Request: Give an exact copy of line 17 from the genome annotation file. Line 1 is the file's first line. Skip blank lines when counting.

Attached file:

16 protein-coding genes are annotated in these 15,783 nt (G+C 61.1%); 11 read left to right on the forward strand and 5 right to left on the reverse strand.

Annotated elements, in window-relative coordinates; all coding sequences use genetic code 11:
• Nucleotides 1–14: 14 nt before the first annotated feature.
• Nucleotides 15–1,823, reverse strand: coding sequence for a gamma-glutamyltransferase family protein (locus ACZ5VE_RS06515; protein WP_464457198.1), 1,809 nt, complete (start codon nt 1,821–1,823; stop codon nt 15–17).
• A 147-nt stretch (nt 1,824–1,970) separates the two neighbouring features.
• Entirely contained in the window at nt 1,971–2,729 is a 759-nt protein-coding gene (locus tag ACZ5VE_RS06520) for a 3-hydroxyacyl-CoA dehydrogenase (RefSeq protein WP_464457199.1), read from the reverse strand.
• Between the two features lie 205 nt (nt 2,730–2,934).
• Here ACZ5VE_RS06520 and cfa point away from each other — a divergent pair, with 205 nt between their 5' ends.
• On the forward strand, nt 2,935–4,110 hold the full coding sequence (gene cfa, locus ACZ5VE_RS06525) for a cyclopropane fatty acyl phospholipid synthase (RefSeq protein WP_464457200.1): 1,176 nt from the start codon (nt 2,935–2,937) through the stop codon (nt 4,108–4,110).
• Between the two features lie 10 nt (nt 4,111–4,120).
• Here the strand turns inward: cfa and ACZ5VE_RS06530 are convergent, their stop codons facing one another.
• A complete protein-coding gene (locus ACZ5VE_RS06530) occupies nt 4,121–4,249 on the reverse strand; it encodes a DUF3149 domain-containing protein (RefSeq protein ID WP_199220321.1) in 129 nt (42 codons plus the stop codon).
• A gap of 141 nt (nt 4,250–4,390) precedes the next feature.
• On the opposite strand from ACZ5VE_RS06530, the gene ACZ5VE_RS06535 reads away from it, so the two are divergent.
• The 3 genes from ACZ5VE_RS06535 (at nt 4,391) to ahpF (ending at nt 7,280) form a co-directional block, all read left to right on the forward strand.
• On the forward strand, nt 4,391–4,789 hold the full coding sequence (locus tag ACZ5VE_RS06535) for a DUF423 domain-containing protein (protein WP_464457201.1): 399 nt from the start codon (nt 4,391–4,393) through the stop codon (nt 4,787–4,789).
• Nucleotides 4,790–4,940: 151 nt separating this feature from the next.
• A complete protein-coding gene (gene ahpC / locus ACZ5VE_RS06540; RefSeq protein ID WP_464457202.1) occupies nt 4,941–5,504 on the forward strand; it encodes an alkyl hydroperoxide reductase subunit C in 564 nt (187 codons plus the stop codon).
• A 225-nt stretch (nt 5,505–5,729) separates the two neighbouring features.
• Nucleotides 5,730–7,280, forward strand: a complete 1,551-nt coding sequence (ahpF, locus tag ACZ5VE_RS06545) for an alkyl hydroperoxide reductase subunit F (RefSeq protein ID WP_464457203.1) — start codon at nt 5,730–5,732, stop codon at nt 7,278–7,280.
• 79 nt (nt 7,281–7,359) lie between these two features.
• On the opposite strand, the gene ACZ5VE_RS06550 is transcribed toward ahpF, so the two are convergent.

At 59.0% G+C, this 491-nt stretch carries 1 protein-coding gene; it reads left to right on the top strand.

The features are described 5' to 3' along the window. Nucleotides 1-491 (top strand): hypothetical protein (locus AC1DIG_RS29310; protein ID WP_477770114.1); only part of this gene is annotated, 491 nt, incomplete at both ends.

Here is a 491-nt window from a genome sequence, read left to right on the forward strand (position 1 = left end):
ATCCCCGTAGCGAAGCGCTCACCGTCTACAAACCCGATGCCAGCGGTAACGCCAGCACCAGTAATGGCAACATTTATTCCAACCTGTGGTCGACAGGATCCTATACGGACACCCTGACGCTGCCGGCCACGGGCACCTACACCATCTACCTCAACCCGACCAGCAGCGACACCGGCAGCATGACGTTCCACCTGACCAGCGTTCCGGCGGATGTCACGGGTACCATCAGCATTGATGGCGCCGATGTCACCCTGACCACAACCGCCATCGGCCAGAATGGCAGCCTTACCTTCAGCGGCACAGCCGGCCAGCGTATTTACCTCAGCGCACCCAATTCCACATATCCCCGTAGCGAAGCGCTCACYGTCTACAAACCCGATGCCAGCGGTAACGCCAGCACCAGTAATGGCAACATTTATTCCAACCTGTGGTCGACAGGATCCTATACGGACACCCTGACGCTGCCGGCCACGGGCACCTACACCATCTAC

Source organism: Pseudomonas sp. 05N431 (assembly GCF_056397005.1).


• Nucleotides 4,790–4,940: 151 nt separating this feature from the next.